The theme of order out of chaos is much more fully explored in Arcadia in which, at the beginning of the nineteenth century, a 13-year-old but precocious schoolgirl, Thomasina, discovers chaos theory while doing her math homework. What is described is a non-linear world that is also further exemplified by a modern character’s study of the breeding of grouse: the play is set in two different time periods, nineteenth-century England and the present day. The world may not be Newtonian but it is orderly, a theme that Stoppard directly borrows from James Gleick’s book Chaos. But in his own imaginative reconstruction of the theory, Thomasina shows how simple rules and equations, which contain apparently no random elements, can generate extraordinary complexity. Also, they have much greater explanatory power than conventional scientific theory.

Stoppard himself veers toward an understanding of the world in terms of a kind of order, though he clearly appreciates the dramatic power that chaos can create: “iterated algorithms” and other paraphernalia of modern mathematics adorn the play. The only philosophical omission in all this is the absence of any consideration of what the debate might imply for freedom. But the implication from his other work is that in politics he is an indeterminist; after all, his fierce anti-collectivism reveals a deep commitment to liberty and personal responsibility.

But Arcadia itself is wonderfully complex. Stoppard manages to work in a purported explanation of the mysterious disappearance of Lord Byron after a duel in 1809 alongside the pyrotechnics. The order/chaos dichotomy is further explored with the description of the changes in English social life as evinced by the transformation of the garden from classical symmetry through to “picturesque” disorder. It also contains some of Stoppard’s delightfully witty comments on sex, which rival those in Shakespeare in Love: “Is sexual congress like love?” Thomasina asks her tutor innocently. “Oh no, it is much nicer than that,” he replies knowingly.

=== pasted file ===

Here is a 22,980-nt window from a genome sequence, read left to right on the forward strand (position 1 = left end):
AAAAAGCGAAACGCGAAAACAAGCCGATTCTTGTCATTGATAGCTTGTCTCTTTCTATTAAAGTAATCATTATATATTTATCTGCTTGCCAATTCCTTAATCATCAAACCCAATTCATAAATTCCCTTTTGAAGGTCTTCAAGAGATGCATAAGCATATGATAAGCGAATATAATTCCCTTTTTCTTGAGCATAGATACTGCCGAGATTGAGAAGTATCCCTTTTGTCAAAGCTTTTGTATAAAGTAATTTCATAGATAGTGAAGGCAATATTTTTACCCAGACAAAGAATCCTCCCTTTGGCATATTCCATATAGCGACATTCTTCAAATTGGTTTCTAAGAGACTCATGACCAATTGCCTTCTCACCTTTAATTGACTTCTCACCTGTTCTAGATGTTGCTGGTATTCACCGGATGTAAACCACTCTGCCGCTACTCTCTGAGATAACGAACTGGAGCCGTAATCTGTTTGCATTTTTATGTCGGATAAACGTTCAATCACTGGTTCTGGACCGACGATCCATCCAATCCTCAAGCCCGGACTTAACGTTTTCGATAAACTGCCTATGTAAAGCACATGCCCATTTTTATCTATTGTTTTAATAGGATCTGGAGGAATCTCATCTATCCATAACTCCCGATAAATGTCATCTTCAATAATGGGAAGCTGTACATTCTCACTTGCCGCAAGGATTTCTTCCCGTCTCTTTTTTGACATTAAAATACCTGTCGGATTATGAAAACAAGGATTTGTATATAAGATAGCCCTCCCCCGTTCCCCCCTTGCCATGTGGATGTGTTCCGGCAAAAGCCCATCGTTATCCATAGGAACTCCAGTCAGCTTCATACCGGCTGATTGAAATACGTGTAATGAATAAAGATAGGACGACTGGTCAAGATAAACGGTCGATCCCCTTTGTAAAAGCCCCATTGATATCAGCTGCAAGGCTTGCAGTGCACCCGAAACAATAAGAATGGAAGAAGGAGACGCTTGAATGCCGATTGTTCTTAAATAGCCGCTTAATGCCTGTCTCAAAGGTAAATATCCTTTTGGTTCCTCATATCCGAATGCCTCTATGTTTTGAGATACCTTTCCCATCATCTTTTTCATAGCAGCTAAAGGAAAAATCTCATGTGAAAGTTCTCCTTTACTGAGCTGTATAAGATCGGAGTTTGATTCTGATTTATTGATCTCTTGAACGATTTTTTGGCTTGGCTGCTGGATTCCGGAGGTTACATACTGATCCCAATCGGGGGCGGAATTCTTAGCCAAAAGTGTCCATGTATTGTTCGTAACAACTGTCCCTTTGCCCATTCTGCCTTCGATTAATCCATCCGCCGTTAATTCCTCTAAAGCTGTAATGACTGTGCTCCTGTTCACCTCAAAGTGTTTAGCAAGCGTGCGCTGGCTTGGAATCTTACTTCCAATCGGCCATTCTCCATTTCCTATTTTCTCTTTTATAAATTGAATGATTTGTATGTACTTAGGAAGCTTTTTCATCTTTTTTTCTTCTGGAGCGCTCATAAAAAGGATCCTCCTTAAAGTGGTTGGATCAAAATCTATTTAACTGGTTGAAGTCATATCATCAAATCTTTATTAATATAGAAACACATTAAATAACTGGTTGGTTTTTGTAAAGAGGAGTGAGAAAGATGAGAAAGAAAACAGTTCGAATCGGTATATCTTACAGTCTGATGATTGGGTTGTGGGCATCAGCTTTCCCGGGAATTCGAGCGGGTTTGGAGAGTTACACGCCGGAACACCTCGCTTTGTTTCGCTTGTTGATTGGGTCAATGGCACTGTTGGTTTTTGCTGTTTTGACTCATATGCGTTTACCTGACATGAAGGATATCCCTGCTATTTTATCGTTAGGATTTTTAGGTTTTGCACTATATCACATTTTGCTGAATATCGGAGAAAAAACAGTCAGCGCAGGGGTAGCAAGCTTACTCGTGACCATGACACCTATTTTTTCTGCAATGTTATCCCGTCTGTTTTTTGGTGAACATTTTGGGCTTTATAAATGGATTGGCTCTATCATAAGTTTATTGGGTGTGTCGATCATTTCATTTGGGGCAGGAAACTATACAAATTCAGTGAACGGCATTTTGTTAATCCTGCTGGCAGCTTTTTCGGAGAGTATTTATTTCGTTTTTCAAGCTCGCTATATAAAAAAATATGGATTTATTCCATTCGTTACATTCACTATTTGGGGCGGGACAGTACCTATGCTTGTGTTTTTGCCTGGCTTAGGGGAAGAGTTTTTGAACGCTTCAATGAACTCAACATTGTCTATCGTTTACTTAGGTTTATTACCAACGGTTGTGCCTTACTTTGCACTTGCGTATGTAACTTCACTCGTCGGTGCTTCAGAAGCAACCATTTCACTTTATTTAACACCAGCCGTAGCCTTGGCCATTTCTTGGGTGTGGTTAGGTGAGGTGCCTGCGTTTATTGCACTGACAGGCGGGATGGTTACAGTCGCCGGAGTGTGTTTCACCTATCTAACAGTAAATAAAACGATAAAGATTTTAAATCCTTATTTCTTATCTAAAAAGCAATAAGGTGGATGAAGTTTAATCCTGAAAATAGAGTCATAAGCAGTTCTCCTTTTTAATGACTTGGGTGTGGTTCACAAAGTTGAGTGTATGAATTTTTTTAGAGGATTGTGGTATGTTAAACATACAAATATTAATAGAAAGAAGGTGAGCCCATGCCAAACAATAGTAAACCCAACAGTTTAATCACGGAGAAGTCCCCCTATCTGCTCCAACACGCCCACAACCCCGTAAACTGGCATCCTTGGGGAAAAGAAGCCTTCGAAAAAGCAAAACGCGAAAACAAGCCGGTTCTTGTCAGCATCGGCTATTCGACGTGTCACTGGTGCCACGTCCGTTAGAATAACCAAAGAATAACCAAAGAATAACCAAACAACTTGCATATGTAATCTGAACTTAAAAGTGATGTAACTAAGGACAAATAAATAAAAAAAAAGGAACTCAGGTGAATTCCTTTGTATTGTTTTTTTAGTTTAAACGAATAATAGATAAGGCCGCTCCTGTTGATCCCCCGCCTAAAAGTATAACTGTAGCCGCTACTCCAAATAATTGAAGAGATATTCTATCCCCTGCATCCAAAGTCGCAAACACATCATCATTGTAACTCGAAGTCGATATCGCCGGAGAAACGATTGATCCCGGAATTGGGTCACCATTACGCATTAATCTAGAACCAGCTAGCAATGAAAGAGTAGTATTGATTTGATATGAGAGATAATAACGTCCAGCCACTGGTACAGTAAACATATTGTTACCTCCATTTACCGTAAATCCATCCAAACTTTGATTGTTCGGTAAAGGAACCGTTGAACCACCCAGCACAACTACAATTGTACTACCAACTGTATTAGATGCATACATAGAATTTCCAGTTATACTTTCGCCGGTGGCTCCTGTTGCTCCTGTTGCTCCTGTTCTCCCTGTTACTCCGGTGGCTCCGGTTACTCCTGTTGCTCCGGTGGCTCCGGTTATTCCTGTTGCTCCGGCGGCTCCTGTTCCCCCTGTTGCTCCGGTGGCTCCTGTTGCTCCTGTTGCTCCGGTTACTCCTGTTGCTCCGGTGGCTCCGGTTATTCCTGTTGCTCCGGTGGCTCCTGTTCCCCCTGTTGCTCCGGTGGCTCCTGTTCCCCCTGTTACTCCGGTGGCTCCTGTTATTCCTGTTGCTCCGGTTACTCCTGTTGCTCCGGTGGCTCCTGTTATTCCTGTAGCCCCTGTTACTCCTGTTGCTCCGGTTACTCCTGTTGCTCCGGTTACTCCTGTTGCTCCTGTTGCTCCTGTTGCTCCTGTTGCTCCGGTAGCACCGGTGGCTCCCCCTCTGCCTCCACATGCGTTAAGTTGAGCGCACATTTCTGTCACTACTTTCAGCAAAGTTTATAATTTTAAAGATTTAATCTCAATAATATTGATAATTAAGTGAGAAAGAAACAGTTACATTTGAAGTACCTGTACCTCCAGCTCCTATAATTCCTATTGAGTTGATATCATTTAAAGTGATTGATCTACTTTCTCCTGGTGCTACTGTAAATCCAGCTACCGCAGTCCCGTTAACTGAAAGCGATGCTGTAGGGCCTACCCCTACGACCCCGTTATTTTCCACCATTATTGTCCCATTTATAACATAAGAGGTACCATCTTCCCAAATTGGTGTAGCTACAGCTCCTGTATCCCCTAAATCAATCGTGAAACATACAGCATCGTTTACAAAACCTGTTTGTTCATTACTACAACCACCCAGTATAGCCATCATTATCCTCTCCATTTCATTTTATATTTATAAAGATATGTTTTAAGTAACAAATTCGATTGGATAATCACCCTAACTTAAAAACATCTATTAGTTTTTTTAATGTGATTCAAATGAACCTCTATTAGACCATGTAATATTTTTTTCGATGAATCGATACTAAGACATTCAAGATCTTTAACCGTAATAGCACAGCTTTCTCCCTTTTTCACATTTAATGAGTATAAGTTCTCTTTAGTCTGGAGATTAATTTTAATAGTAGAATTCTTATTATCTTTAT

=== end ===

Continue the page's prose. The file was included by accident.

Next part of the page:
Freedom and Literature

It is doubtful that the success of Stoppard will lead to a renaissance of “conservatism” in English literature. Already Shakespeare is being subtly removed from many courses (he was, of course, a racist and a sexist), so what chance does an avowed Thatcherite have of getting on the syllabuses of left-dominated schools? The class war and communism may be over in the regimes Stoppard has so brilliantly, and poignantly, pilloried, but they go on in their enervating ways amongst the British intelligentsia, especially in the arts.

But none of this matters. Stoppard does not work in the subsidized theatre. Nobody who has lived parasitically off the state could venerate freedom as much as he does. He would dazzle us with his verbal dexterity and theatrical innovations even if there were no political problems to worry about. And that, I am sure, would be his own Arcadia.